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Christmas pet safety: trees, decorations, food and more


Christmas pet safety: trees, decorations, food and more
This article contains: safety dog training Christmas Cat advice

Christmas is often the most exciting time of the year for the family. The tree goes up with its baubles, lights, and tinsel, whilst the kitchen is filled with turkey, mince pies and plenty of festive booze.

However, what is all harmless fun for us, can present a problematic situation for our pets.

Here are Petplan’s Christmas safety tips to ensure you avoid any unwelcome mishaps when it comes to your pet…

Making your Christmas tree safe for your pets

  • Type of tree:

Most types of Christmas trees are low toxicity but may cause a mild tummy upset (vomiting and/or diarrhoea) if chewed. Pine needles in themselves can get stuck in paws and cause irritation as well as potentially causing irritation or perforation of the intestines if eaten. Vacuum daily and keep the door to the room with your tree in shut when your pet is unsupervised.

Also, be aware that some artificial trees will have small pieces and decorations that can break off and cause intestinal blockage if ingested by your pet. Ensure any tree you buy is sturdy and fixed firmly to the floor or out of reach on a table.

  • Types of decoration:

Pets get especially excited when they see dangling baubles and brightly coloured tinsel and sometimes the temptation for them to play with them can be too much.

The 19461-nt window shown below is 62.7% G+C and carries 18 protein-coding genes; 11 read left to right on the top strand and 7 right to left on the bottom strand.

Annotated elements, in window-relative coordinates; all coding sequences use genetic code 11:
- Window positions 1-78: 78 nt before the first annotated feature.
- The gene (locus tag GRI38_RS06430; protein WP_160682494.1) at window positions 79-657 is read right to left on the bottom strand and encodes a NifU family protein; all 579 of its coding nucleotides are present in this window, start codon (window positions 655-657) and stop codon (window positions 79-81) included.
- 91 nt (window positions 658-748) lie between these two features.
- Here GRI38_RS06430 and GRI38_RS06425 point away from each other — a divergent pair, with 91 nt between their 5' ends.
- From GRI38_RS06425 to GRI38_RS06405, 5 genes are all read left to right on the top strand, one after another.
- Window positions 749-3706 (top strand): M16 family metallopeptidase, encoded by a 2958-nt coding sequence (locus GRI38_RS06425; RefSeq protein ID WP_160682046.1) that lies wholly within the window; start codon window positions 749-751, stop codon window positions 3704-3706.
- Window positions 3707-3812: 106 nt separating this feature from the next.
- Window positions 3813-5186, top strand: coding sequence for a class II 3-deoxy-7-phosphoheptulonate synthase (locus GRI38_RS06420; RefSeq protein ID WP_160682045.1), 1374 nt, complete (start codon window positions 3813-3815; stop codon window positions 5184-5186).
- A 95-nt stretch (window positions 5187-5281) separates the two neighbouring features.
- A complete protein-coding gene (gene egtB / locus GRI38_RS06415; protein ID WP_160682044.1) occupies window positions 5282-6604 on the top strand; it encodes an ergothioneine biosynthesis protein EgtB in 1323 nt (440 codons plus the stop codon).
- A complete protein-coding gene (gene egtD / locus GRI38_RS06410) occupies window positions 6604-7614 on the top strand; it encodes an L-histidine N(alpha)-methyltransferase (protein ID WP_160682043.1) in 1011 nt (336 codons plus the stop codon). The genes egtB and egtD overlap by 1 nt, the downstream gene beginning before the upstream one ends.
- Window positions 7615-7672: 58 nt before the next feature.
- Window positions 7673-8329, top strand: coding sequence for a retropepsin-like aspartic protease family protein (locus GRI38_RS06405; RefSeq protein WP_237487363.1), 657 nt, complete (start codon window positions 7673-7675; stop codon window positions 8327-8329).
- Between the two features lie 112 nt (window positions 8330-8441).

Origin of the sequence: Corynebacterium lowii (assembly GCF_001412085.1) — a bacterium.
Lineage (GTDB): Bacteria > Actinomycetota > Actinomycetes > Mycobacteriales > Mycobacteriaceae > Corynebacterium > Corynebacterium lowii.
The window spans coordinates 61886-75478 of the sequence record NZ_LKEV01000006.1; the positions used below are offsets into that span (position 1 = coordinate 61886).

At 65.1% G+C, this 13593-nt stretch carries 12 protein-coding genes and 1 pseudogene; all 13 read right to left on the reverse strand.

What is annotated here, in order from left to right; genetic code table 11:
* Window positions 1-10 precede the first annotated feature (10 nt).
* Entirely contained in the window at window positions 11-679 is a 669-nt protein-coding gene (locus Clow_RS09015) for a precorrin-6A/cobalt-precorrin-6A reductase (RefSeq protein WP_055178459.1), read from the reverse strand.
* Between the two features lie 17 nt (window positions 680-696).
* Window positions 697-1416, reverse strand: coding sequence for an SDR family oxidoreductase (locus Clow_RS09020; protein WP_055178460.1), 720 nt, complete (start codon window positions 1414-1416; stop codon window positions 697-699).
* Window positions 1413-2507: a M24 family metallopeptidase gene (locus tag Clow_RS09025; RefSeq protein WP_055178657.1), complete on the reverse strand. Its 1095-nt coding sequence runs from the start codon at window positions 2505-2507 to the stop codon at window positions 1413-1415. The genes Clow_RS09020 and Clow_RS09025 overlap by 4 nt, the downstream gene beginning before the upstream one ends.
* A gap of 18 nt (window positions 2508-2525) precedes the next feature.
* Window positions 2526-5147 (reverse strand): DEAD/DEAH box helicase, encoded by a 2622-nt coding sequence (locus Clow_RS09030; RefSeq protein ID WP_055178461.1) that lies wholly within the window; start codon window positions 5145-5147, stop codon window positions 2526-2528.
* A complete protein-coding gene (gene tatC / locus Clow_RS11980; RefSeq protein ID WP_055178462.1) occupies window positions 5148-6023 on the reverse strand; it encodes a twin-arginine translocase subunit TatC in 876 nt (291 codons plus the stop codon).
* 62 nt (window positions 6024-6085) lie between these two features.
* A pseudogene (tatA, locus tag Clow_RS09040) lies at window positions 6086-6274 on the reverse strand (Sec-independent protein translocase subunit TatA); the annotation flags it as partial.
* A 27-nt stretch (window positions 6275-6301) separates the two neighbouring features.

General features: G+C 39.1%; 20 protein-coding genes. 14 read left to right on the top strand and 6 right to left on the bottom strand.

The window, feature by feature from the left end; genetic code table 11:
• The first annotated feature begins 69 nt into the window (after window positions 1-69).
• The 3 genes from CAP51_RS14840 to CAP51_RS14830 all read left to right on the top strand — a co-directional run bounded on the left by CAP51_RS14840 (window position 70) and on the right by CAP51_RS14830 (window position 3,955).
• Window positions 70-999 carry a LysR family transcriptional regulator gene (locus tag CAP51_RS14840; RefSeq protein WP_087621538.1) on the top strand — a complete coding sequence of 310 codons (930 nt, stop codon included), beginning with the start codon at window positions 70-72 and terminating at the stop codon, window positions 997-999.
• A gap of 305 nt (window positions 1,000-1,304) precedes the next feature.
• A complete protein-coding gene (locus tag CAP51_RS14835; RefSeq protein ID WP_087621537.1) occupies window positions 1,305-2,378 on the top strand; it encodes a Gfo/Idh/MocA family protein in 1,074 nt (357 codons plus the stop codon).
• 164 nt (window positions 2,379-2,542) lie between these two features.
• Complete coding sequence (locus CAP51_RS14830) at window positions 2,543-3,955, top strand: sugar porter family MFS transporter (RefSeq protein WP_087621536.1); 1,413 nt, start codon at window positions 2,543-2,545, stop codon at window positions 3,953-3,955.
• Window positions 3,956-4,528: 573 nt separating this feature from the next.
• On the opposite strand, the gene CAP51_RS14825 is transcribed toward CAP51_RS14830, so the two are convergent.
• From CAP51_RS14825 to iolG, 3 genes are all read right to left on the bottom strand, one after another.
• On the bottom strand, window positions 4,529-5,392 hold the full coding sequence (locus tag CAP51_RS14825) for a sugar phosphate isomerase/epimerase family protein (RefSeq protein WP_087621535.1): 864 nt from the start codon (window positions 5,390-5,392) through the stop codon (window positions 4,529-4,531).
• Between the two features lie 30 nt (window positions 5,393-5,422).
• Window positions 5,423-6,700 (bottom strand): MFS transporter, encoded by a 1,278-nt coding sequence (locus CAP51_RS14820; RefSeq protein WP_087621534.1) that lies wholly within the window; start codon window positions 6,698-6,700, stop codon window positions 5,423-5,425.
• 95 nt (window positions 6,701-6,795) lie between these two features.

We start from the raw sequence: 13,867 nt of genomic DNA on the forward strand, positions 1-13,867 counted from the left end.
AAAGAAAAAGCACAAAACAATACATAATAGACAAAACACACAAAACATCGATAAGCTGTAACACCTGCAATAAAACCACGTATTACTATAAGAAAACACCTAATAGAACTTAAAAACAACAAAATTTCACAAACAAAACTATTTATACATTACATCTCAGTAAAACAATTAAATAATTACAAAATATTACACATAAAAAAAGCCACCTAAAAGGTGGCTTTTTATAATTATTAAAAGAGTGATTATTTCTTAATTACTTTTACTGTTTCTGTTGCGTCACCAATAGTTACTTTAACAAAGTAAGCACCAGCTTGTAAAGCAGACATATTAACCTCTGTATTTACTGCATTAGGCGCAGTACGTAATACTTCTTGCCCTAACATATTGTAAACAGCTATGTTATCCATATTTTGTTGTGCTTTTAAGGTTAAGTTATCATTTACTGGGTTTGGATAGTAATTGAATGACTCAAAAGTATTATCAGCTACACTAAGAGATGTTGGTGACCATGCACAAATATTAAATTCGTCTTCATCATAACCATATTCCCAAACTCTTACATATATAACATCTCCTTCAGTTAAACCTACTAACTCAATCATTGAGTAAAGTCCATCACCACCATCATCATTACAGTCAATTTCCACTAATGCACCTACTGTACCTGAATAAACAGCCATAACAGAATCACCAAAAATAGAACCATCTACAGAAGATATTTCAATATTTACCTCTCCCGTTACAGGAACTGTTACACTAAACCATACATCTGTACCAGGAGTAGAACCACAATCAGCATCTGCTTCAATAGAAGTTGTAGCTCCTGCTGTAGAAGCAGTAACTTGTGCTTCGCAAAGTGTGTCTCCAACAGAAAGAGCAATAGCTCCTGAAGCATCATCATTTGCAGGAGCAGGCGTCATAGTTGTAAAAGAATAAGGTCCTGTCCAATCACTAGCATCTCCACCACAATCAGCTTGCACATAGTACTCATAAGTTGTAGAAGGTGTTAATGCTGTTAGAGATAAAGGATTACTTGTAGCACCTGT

Ensure smaller decorations are kept out of sight from your pet and are placed higher up the tree so they are not in danger of swallowing them.

Ideally ensure baubles are shatter proof as if ingested splinters or shards can cause irritation, perforation or blockages . Although tinsel is not toxic to pets, if ingested it can bunch up in the stomach causing blockages, so be sure to place it higher up the tree along with the lights.

  • Other plants:

Cyclamen plants are very common for Christmas décor and are chosen for their beauty and authenticity at Christmas.

However, if ingested this particular plant can cause illness in a cat or dog due to the irritating saponins in the plant. They could experience an upset tummy, excessive drooling or even heart problems, seizures and death in some incidences depending on the amount ingested.

Holly, mistletoe and poinsettia are all also mildly toxic to cats and dogs and can cause vomiting, drooling and diarrhoea – so should be kept out of reach.

Rose bowls and rose tins and also tulips are a lovely Christmas alternative if you are worried about your pet.

Safe Christmas light tips for pet owners

Pets often have a fascination with bright lights and flashes due to their innate predatory behaviour. However, a bit of harmless excitement can lead to your pet's behaviour becoming erratic. If you see this and it continues, it would be wise to keep the lights out of close contact with your pet.

More of an obvious issue with dangling lights is just that - they dangle. Lights placed on the lower branches are not only a tangle and burn hazard for your pet, but they may also get a nasty shock if they chew through the electrical cable! To reduce the risk, tape the wire to the wall or floor.

What food can my pet eat at Christmas?

While it may be tempting to slip our pets an extra festive treat under the dinner table, there are many Christmas foods that are toxic to our pets. Chocolate, onions, nuts, blue cheese, fruit cakes, puddings and mince pies can all be toxic to dogs and cats.

Turkey bones can also be harmful as they can become lodged in the throat, splinter causing damage to the mouth, or block and perforate the intestines. So don’t give them bones from the Christmas turkey – no matter how much they plead.

However, there’s a good chance they would appreciate a little bit of turkey breast!

Do you have any other helpful Christmas hints and tips for pet owners? Leave a comment below… 

 


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James Pierre
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